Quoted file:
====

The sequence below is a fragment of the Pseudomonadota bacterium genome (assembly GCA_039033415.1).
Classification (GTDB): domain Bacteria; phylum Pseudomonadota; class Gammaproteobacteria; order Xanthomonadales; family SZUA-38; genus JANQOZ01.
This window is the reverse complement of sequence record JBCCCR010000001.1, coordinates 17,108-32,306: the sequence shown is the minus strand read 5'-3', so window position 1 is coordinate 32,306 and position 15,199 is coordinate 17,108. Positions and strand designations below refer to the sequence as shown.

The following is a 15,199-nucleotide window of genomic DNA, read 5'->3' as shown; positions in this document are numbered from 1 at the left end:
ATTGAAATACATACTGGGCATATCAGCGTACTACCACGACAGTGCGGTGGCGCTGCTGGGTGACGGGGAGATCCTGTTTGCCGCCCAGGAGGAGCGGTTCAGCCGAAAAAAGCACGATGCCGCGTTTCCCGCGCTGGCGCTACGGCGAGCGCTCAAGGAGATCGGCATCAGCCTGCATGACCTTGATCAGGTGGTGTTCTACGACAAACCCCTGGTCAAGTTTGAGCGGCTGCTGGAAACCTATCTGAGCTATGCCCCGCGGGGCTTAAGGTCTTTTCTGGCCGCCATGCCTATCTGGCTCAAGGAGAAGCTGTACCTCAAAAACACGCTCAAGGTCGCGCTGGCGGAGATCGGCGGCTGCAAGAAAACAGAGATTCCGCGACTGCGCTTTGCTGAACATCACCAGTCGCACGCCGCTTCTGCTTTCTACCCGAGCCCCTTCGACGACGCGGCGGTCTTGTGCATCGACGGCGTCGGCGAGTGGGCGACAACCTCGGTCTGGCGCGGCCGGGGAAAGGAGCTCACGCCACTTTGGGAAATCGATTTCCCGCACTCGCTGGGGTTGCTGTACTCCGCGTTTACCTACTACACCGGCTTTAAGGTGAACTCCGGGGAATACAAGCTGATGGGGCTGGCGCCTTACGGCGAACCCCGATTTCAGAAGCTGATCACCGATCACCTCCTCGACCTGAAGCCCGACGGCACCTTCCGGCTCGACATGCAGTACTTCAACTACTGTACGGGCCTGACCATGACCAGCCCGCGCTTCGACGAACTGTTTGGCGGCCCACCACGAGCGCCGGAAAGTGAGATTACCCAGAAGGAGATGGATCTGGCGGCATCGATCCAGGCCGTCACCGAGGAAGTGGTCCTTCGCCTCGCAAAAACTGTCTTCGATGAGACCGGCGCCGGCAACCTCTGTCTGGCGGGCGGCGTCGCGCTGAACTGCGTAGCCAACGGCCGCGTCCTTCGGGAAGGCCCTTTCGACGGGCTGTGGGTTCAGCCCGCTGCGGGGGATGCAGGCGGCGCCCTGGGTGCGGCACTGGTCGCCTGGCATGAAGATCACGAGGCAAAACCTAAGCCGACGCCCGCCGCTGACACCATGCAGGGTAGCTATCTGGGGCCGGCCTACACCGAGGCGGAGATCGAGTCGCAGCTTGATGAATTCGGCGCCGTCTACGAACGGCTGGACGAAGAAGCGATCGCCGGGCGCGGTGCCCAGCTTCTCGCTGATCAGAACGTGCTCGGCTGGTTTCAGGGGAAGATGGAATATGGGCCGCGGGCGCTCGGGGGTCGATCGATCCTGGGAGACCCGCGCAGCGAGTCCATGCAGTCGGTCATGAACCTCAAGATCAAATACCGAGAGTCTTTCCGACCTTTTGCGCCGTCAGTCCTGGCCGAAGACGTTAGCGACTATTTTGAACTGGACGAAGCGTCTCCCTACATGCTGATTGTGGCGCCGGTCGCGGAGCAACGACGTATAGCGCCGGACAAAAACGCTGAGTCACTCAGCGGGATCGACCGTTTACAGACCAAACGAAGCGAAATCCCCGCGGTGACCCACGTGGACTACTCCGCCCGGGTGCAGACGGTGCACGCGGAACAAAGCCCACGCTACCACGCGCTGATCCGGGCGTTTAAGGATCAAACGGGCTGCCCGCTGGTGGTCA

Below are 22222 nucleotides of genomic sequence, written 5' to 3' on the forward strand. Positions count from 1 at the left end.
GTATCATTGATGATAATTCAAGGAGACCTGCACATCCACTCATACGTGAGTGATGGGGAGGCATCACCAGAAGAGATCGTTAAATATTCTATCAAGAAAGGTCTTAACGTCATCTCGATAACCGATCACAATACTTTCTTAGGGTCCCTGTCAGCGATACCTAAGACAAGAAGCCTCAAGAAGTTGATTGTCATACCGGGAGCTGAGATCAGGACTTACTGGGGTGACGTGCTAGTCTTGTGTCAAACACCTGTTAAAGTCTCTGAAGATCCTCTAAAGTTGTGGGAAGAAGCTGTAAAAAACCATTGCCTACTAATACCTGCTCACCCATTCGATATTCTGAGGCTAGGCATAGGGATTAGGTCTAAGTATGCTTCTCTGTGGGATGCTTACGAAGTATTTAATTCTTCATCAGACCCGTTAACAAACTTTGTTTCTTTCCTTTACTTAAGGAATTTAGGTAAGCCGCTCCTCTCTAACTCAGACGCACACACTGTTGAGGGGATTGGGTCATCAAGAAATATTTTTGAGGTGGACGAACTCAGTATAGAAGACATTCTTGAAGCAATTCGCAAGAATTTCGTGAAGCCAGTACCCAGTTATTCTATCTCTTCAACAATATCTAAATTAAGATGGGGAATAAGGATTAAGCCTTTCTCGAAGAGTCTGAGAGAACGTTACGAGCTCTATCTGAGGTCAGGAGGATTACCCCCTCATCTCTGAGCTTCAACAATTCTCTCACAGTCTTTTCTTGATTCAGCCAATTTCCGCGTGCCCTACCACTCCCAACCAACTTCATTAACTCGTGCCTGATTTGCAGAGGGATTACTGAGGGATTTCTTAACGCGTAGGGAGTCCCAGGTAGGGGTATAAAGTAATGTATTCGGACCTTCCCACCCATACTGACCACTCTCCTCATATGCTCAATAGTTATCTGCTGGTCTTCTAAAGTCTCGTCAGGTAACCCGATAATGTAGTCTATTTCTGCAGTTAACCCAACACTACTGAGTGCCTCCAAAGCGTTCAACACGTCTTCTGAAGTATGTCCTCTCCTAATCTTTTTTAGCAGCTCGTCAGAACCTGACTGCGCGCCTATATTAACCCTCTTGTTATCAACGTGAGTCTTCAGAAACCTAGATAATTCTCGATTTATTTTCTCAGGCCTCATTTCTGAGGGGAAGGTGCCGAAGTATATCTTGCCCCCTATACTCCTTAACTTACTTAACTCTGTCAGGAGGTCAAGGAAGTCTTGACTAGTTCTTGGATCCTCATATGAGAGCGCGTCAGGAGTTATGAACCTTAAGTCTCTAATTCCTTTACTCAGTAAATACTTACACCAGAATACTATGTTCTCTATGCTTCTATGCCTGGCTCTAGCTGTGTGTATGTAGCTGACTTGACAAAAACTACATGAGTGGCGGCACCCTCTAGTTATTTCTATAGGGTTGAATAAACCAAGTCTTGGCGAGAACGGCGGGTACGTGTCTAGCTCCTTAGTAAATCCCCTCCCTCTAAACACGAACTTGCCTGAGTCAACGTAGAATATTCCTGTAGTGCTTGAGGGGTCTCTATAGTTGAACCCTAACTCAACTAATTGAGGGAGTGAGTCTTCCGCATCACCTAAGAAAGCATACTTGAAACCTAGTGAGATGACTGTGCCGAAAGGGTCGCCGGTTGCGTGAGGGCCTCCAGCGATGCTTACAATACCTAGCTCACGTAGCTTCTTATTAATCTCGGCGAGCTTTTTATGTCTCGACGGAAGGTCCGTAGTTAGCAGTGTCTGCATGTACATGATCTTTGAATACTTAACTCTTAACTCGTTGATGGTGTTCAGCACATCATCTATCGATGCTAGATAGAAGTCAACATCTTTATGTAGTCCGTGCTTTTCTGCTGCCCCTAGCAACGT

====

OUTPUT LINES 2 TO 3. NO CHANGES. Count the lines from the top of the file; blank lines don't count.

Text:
Classification (GTDB): domain Bacteria; phylum Pseudomonadota; class Gammaproteobacteria; order Xanthomonadales; family SZUA-38; genus JANQOZ01.
This window is the reverse complement of sequence record JBCCCR010000001.1, coordinates 17,108-32,306: the sequence shown is the minus strand read 5'-3', so window position 1 is coordinate 32,306 and position 15,199 is coordinate 17,108. Positions and strand designations below refer to the sequence as shown.